On Sunday morning we drove back downtown for brunch at a restaurant along the Willamette River called Three Degrees.
In order to get to the restaurant we (that is, Romaine) parked the car on the street below one of the river's bridges and we walked across the bridge and took in the panorama of downtown Portland:
Now, this restaurant was a pretty nice place and that bagel with all trimmings came to $13.
Would you believe that both of our bagels arrived burnt? I mean, burnt black! When we politely pointed this our to the waiter he very graciously took away our burnt bagels and after a few minutes, during which time we gazed at the disenfranchised cream cheese, lox, tomatoes and capers on our plates, he returned with two fresh bagels toasted to the golden perfection that $13 bagels should be toasted to; but I'll bet you anything when he brought those bagels back to the kitchen he said to to chief, "Nope, sorry, they wouldn't eat 'em. Guess you'll have to make two more after all."
That being said, the bagels we ended up with were really good, oversized bagels, big enough to pile on the cream cheese, lox, tomatoes and capers, which were also very good.
After breakfast we strolled along the river walk, which was lined with shops and restaurants full of people.
Eventually lunch time rolled around, as lunch times do, and this being my last day in Portland, I found my mind wandering back to the incomparable Kale Caesar Burger Bowl from Dick's Kitchen. So we headed back to Romaine's 'hood and walked from her house to Dick's Kitchen for a farewell Kale Caesar Burger Bowl.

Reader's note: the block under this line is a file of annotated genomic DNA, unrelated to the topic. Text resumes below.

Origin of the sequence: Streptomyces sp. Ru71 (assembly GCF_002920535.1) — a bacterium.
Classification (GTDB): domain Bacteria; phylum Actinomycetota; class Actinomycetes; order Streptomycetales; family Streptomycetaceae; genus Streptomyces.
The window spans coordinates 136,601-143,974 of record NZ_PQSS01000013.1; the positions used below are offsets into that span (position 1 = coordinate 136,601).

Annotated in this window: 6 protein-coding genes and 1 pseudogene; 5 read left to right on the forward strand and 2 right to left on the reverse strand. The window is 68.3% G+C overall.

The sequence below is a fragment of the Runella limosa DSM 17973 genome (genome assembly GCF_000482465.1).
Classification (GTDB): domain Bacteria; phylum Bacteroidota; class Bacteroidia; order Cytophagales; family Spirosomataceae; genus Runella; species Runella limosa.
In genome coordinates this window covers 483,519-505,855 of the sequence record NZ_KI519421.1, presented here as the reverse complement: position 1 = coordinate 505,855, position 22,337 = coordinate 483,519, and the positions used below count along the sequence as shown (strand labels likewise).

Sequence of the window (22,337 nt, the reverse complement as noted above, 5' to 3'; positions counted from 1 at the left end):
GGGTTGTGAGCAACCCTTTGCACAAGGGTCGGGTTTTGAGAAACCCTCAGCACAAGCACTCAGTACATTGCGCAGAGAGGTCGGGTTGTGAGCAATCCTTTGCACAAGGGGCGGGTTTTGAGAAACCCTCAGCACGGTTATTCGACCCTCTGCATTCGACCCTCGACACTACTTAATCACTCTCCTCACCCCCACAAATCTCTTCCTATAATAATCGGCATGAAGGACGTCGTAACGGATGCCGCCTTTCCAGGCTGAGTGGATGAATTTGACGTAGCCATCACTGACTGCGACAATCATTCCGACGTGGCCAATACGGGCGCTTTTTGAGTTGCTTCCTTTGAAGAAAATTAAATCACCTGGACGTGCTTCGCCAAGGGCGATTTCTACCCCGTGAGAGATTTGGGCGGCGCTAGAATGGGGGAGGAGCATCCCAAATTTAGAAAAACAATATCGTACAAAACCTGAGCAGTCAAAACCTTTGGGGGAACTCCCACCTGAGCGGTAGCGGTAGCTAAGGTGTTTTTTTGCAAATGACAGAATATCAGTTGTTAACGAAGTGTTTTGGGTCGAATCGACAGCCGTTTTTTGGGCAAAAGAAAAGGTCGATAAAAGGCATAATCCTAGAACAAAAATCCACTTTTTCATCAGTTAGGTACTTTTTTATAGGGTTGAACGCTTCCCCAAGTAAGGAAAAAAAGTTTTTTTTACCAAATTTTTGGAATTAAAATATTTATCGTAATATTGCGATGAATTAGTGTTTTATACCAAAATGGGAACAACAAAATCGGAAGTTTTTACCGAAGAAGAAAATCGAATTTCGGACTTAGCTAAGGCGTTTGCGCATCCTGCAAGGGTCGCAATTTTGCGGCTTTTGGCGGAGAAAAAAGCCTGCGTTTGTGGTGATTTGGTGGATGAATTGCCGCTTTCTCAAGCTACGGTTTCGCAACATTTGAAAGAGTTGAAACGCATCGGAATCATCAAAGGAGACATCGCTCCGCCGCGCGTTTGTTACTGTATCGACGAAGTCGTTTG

Though we did still have one more meal to plan for.
Romaine suggested that for dinner we walk to this little spot she'd been hearing about called The Italian Market that supposedly made a Philly cheese steak that tasted like the real thing. For those of you not from Philadelphia, a real Philly cheese steak is an entity that is practically impossible to find anywhere outside Philadelphia, except, of course, for South Jersey.
But this place in Portland was reputed to make a real Philly cheese steak.
Skeptical, we two native Philly gals decided to go put it to the test.
The set-up of this place was kind of confusing, but kind of cool at the same time.
There was a building that held a bar and a liquor store. Connected to the bar/liquor store was a cute eating area with indoor and outdoor seating:
It took Romaine and I a while to figure the process out. It seemed to take everybody - at least all the first-timers - a while to figure the process out. But once we did it was kind of fun.
So...did the Italian Market, which claims to be a genuine South Philly food cart making genuine South Philly food, live up to it's claims?
Well, you tell me, you native Philadelphians out there, does this look like a Philly cheese steak?
Romaine asked one of the cart cooks how come there were no cheese steaks at this place that was supposed to be the Portland reincarnation of South Philly.
The enthusiastic young cook answered that if they made cheese steaks that's all people would want and then they'd never try the fantastic slow-roasted pork sandwiches.
Anyway, the sandwiches were good. But they weren't Philly cheese steaks. And so it continues to stand that the only place you can find a Philly cheese steak is in Philly.
I left Portland Monday morning for Los Angeles where I met Tom and where we'll be until next week visiting Justin and Maria and our grandbabies.
But before I left for the airport Romaine gave me a little memento of Portland:
But for all its wonderfulness, the best thing about Portland is: